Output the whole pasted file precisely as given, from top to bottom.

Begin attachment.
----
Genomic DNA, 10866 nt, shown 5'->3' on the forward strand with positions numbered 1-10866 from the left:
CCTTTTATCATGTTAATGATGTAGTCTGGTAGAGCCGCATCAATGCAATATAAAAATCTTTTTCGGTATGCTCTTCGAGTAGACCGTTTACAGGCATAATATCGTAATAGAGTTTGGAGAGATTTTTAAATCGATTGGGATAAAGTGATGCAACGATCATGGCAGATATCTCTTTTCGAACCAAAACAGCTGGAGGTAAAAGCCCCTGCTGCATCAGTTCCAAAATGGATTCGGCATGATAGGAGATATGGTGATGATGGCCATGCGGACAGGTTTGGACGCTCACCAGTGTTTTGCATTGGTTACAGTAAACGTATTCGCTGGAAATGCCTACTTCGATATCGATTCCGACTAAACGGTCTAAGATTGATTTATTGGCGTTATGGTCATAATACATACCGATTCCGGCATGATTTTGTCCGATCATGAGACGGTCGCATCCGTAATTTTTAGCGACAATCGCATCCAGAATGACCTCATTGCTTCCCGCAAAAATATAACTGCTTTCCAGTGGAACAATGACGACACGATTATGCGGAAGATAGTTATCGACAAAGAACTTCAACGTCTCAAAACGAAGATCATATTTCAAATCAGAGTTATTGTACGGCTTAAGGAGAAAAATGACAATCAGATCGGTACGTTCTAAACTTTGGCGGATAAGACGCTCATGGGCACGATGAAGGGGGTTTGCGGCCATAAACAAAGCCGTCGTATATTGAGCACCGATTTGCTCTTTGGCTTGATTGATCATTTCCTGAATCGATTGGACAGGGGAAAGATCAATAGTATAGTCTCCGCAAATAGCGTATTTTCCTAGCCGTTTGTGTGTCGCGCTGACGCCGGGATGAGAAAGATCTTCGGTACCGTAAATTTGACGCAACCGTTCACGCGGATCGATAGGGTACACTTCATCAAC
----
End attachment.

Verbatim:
Genomic DNA, 10866 nt, shown 5'->3' on the forward strand with positions numbered 1-10866 from the left:
CCTTTTATCATGTTAATGATGTAGTCTGGTAGAGCCGCATCAATGCAATATAAAAATCTTTTTCGGTATGCTCTTCGAGTAGACCGTTTACAGGCATAATATCGTAATAGAGTTTGGAGAGATTTTTAAATCGATTGGGATAAAGTGATGCAACGATCATGGCAGATATCTCTTTTCGAACCAAAACAGCTGGAGGTAAAAGCCCCTGCTGCATCAGTTCCAAAATGGATTCGGCATGATAGGAGATATGGTGATGATGGCCATGCGGACAGGTTTGGACGCTCACCAGTGTTTTGCATTGGTTACAGTAAACGTATTCGCTGGAAATGCCTACTTCGATATCGATTCCGACTAAACGGTCTAAGATTGATTTATTGGCGTTATGGTCATAATACATACCGATTCCGGCATGATTTTGTCCGATCATGAGACGGTCGCATCCGTAATTTTTAGCGACAATCGCATCCAGAATGACCTCATTGCTTCCCGCAAAAATATAACTGCTTTCCAGTGGAACAATGACGACACGATTATGCGGAAGATAGTTATCGACAAAGAACTTCAACGTCTCAAAACGAAGATCATATTTCAAATCAGAGTTATTGTACGGCTTAAGGAGAAAAATGACAATCAGATCGGTACGTTCTAAACTTTGGCGGATAAGACGCTCATGGGCACGATGAAGGGGGTTTGCGGCCATAAACAAAGCCGTCGTATATTGAGCACCGATTTGCTCTTTGGCTTGATTGATCATTTCCTGAATCGATTGGACAGGGGAAAGATCAATAGTATAGTCTCCGCAAATAGCGTATTTTCCTAGCCGTTTGTGTGTCGCGCTGACGCCGGGATGAGAAAGATCTTCGGTACCGTAAATTTGACGCAACCGTTCACGCGGATCGATAGGGTACACTTCATCAAC